If the community pool closes for the day and the kids ask why, Goose Creek mother Michelle Combahee tells them straight up: It has to get cleaned.

The day her younger daughter asked why, Combahee told her that, too. 

"Ewwwwww" was the reply.

The Memorial Day weekend is underway, the unofficial click of the burners on another very hot Southern summer. Everyone who doesn't go to the beach wants to go to the pool. There, beside the dazzling lapping waters and the fresh scent of chlorine, few stop to wonder whether they should jump in.

But the water's not always pure.

One of every four adults admits to peeing in the pool on occasion, according to the Water Quality & Health Council trade group.

Imagine what it might be like in a pool of adults and kids.

So, is your pool safe to swim in? Here are some things to think about and watch for, and a few ways to dip your toe to test the waters first.

Common sense

Chlorine and other chemicals are added to pools to keep the water clean and still swimmable. But the more people you put it a pool and the hotter it gets, the quicker the chemicals break down. State health rules are strict, and public pools are tested and inspected regularly.

You can help. Shower before swimming. Don't pee in the pool. Encourage young children to take regular bathroom breaks. Never go swimming after a recent bout of stomach distress.

Does the pool water look clear and blue? You should be able to see through the water down to the drain or stripes painted on the pool's floor. If the water is cloudy and colored, there may be algae in it, according to the American Chemistry Council.

Does the pool wall around the water line feel slimy? If it does, there are probably germs living on the wall.

Listen to make sure pool cleaning equipment is running. You ought to be able to smell the chlorine, but not too much.

One more glance

Chemical controllers are Matt Fagan's secret weapon, he likes to say. They are automated testing and cleaning-chemical installers that keep a pool's chlorine and acidity levels in balance, ensuring a clean pool. At his Sweetwater Pools, a commercial pool service based in North Charleston, staff is required by state law to do their own tests at least once per day.

Despite the controllers, the staff will test four times per day or more depending on the heat and how crowded the pool gets, he said.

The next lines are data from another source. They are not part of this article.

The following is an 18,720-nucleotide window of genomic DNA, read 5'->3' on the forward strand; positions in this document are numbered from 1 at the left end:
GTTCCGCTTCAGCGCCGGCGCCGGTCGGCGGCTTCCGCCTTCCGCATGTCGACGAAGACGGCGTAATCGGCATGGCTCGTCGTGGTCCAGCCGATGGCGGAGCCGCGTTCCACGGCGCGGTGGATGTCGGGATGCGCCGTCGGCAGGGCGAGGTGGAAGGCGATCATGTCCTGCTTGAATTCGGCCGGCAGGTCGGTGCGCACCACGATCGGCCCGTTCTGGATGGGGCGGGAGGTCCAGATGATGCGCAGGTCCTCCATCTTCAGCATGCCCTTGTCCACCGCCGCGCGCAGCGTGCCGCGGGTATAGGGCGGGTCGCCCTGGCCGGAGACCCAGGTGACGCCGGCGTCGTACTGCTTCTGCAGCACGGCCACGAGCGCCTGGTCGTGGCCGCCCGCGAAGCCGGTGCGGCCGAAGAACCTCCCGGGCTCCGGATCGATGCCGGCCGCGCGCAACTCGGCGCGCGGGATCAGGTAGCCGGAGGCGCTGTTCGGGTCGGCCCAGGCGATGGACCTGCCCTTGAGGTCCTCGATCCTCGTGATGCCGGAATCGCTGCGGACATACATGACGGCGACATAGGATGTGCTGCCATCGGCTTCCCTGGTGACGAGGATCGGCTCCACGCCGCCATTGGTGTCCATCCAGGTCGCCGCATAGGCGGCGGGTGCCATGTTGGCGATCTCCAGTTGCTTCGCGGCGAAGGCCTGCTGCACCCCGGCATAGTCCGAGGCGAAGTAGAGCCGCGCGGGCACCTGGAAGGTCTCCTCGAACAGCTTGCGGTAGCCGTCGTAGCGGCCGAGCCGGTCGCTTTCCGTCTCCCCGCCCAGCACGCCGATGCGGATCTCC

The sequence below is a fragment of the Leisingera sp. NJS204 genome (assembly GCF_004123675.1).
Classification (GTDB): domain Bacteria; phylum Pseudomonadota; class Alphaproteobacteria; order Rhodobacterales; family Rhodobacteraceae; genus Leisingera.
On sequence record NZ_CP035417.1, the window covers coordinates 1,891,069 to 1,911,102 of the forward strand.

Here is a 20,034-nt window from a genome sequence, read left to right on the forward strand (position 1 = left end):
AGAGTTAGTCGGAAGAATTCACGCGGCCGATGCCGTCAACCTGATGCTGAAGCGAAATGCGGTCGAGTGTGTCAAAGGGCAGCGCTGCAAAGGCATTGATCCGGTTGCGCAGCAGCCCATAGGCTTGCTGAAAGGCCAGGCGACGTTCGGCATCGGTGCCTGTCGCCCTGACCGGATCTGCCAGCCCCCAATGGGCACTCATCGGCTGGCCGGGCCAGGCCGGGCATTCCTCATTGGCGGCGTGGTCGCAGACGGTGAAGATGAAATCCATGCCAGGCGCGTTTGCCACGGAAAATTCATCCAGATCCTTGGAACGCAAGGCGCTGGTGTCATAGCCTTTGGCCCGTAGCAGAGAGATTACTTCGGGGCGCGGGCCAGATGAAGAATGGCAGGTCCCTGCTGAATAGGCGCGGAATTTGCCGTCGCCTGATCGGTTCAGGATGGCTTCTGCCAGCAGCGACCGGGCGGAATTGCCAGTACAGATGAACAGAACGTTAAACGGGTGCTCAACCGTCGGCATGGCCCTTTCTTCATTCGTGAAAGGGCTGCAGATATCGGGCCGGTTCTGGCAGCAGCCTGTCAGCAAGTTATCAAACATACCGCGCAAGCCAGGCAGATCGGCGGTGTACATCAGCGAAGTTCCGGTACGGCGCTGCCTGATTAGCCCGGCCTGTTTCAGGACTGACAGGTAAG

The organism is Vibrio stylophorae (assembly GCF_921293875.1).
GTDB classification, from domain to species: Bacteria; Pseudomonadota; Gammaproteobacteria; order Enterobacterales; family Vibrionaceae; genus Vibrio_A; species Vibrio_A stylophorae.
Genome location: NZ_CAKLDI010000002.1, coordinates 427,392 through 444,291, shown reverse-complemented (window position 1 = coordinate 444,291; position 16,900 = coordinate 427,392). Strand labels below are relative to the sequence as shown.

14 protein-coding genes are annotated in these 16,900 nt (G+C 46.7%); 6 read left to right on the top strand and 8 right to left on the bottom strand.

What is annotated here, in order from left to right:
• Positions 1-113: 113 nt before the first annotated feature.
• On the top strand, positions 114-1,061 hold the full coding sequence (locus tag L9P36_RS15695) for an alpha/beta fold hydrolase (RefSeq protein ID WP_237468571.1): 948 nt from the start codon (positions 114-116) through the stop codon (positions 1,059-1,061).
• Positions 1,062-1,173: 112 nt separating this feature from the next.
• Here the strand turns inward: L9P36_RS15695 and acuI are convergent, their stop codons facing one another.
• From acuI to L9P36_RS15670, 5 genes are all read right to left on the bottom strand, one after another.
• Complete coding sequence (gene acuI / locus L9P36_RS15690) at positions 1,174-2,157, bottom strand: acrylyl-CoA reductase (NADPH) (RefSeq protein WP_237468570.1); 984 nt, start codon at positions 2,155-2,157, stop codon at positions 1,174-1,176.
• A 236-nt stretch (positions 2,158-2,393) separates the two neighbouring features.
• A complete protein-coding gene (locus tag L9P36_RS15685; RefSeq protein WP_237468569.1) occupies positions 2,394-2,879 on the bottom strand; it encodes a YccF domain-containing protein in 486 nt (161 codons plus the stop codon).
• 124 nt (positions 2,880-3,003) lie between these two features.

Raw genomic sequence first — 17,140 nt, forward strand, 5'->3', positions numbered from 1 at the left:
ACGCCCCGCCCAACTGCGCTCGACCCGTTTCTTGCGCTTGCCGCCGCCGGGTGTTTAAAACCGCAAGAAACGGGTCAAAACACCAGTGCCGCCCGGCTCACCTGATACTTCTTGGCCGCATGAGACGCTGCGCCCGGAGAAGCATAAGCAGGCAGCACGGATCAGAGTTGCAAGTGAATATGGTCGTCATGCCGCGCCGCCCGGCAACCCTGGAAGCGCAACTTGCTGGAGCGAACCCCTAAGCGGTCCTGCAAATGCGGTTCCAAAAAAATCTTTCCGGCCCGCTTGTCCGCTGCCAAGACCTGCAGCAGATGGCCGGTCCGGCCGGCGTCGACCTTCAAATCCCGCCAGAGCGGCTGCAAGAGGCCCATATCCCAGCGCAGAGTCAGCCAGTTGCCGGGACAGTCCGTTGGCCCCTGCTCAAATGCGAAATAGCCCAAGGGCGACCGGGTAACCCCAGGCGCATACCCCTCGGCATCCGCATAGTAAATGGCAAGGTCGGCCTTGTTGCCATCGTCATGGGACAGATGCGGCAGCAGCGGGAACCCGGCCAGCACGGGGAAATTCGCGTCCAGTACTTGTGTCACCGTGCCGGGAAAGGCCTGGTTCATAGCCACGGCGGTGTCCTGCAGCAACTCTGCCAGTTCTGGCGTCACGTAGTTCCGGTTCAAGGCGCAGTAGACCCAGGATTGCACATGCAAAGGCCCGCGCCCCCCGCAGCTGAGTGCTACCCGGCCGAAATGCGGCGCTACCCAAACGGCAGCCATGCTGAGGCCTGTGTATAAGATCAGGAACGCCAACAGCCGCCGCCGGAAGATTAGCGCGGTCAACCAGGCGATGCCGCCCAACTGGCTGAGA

"Clean water is not always a good indicator. There's no real way for a swimmer to tell about the water just by looking at it," he said.

Fagan has his own eyeball tip for people deciding whether a pool is clean: Look down. A pool that's dirty along the bottom hasn't been vacuumed, and might not be maintained well otherwise, he said.

The odds

Eight in 10 routine inspections of public pools turned up at least one health and safety violation, according to the federal Centers for Disease Control and Prevention in 2016.

One in eight of those had to be closed immediately.

One in every three swimming-related disease outbreaks occur at hotels, according to the CDC.

Those were pools in the most populated states. The best news here is that the S.C. Department of Health and Environmental Control stays on top of pool health issues, according to industry representatives.

"South Carolina is very stringent," said Susan Wichmann, an environmental health specialist with the National Swimming Pool Foundation. "They are very strict with their inspections, very strict with their pool operator certifications. That keeps a pool safer."

DHEC hires nearly 30 extra seasonal pool inspectors each year to work alongside a full-time staff of 21. They cite some 200 pool or spa facilities per year for health or safety violations, according to spokeswoman Cristi Moore.

The only type of facility cited more often is food establishments, which racked up 540 violations in 2017.

By comparison, there are fewer than 8,000 public swimming pools in the state. There are about 19,000 food facilities.

Code red?

In the pool service business, it's derisively called a "Code Brown." And not-so-potty-trained children are notorious for it, swim diapers or not.

Such diapers are not leak proof, the CDC notes. A lot of public pools nowadays confine diapered children to the kiddie pool, which is far easier and less costly to clean than a full-size pool.

Keeping the child out of the adult pool is the safest bet. At a minimum, the CDC also recommends frequent checks of the diaper.

Pools with a treatment issue are closed to get the shock treatment — a super dose of chlorine and other chemicals. The worst could end up drained for a scrubbing.

The CDC also recommends a regularly shocking at larger, more heavily used pools. The city of Charleston's four public pools, which average about 2,000 users per day per pool, get a shock every other Saturday, said J.J. Ayers-Millar, city of Charleston aquatics manager.

The chemical balance in the pools is checked multiple times during the day, she said.

"Unforeseen things inevitably happen," Ayers-Millar said. But because of the protocols "we don't have to shut down very often."

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Lifeguard and water safety instructor Jaime Stacy cleans the sides of the Martin Luther King Jr. swimming pool on Wednesday, May 23, 2018. "What you're doing is opening up the algae spores so the chlorine can do its job," said aquatics manager Jennifer Ayers-Millar. Wade Spees/Staff

Reach Bo Petersen Reporter at Facebook, @bopete on Twitter or 1-843-937-5744.

Science and environment reporter. Author of Washing Our Hands in the Clouds.